President-elect Donald Trump fired warning shots at China over the weekend – accusing Beijing of taking advantage of the U.S. – and indicating his administration will take a tougher line against the nation on a number of issues.
But the Obama administration spent the weekend meeting with Chinese officials and attempting to “reiterate and clarify the commitment of the United States to our longstanding China policy.”
Trump tweeted Sunday: “Did China ask us if it was OK to devalue their currency (making it hard for our companies to compete), heavily tax our products going into their country (the U.S. doesn’t take them) or to build a massive military complex in the middle of the South China Sea? I don’t think so!”
The tweets come after Trump took a Dec. 2 congratulatory phone call from Taiwan President Tsai Ing-wen over China’s objection. China views Taiwan as a breakaway province that will be reunited with China in the future. But Taiwan elected a president, Chen Shuiban, in 2000 who openly backed independence from China. The Taiwanese people re-elected him in 2004. China reacted by passing an anti-secession law in 2005, claiming it has the right to use “non-peaceful means” against Taiwan if the island asserts its independence. The current president, Ing-wen, leads the Democratic Progressive Party, which says Taiwan is a sovereign state. Taiwan now has a constitution, democratically elected leaders and its own armed forces consisting of 300,000 active troops.
The U.S. is Taiwan’s only ally. In 1979, President Jimmy Carter sought to improve diplomatic relations with China, and he ended formal U.S. diplomatic recognition of Taiwan. That year, Congress passed the Taiwan Relations Act, which established nondiplomatic relations with Taiwan while supplying the island with defensive weapons and warning China that any attack on Taiwan would be of “grave concern” to America.
Many mainstream media outlets have claimed the phone call between Trump and Ing-wen represents an effort to recognize Taiwan’s sovereignty and could be “a blunder of historic proportions” that “may have just thrown decades of U.S.-China relations into disarray.” China’s Foreign minister Wang Yi called the move a “petty act” by Taiwan on Saturday and said it wouldn’t change U.S. policy toward China.
Evan Medeiros, former Asian director at the White House National Security Council, told the Financial Times, “The Chinese leadership will see this as a highly provocative action, of historic proportions. Regardless if it was deliberate or accidental, this phone call will fundamentally change China’s perceptions of Trump’s strategic intentions for the negative. With this kind of move, Trump is setting a foundation of enduring mistrust and strategic competition for U.S.-China relations.”
White House spokesman Josh Earnest said the Obama administration tried to reassure China of the U.S. commitment to its current “One-China” policy this weekend.
Trump responded to his media critics by tweeting, “Interesting how the U.S. sells Taiwan billions of dollars of military equipment but I should not accept a congratulatory call.”
But Gerrit van der Wees, former editor of Taiwan Communiqué, explained in the New York Daily News that the phone call actually represents “a major breakthrough for U.S. relations with the nation.”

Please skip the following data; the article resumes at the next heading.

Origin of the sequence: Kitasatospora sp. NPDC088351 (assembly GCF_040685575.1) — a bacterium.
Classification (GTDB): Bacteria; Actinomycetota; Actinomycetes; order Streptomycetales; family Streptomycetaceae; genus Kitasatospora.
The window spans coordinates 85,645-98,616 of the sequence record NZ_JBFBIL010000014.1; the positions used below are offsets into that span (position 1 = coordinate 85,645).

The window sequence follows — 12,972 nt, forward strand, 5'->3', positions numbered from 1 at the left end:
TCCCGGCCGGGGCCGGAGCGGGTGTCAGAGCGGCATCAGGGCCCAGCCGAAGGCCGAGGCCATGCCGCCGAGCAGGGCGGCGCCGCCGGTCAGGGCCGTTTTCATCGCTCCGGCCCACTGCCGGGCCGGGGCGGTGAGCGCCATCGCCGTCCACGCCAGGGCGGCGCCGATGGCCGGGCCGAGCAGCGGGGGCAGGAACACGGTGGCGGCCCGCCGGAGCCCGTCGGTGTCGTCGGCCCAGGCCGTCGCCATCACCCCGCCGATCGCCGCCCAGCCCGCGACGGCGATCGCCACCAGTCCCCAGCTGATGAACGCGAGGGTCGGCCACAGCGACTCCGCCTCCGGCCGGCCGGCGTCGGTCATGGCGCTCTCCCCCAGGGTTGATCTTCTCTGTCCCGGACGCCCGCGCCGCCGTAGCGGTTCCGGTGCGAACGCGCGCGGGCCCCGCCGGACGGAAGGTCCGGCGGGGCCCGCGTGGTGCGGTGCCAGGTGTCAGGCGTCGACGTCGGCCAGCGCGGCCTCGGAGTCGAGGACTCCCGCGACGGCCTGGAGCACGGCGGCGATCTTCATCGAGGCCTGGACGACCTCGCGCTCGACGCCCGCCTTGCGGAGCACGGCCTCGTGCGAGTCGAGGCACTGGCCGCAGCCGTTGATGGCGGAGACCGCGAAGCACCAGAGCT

“President-elect Trump’s phone call is significant because it does indicate he is bound less by anachronistic conventions and restrictions on relations with Taiwan, and is signaling a broader change in U.S. policy toward Taiwan. It would indeed be good if he would start a process towards more normal relations with Taiwan, treating it like our other friends and allies. This would actually also be good for China, as it could then move away from its outdated claim to sovereignty over Taiwan, and relax its rigid policy to try to isolate Taiwan internationally, and thus significantly reduce tensions in the region.
“It is too early to say how and how fast this will evolve, but Taiwan is certainly high on the radar screen of a number of key aides to Trump, who will fill positions in the new administration, and who has spoken out in favor of significant improvement of relations with Taiwan.”
As Fox News reported, a week before the phone call, China flew long-range nuclear-capable bombers over Taiwan.
“The escort jets were used to collect radar information and conduct other surveillance on American allies such as Japan,” Fox reported.
During his campaign for the White House, Trump frequently expressed his disdain for China’s policies toward the U.S. He accused China of manipulating its currency and taking advantage of the U.S. in trade agreements. Trump vowed to hold the nation accountable and renegotiate trade deals.
As WND reported, in May, Trump told an Indiana crowd that China has been allowed to essentially “rape” the U.S. when it comes to trade.
“We can’t continue to allow China to rape our country, and that’s what they’re doing,” Trump said in reference to the high number of China’s exports in comparison to those of the U.S. “That’s what they’re doing. It’s the greatest theft in the history of the world.”
Trump vowed that policies will change when he is president.
“We’re going to turn it around,” he said. “And we have the cards, don’t forget it. We’re like the piggy bank that’s being robbed. We have the cards. We have a lot of power with China.”
Trump said he’s not “angry” with China, but he believes America’s leaders have been “grossly incompetent.”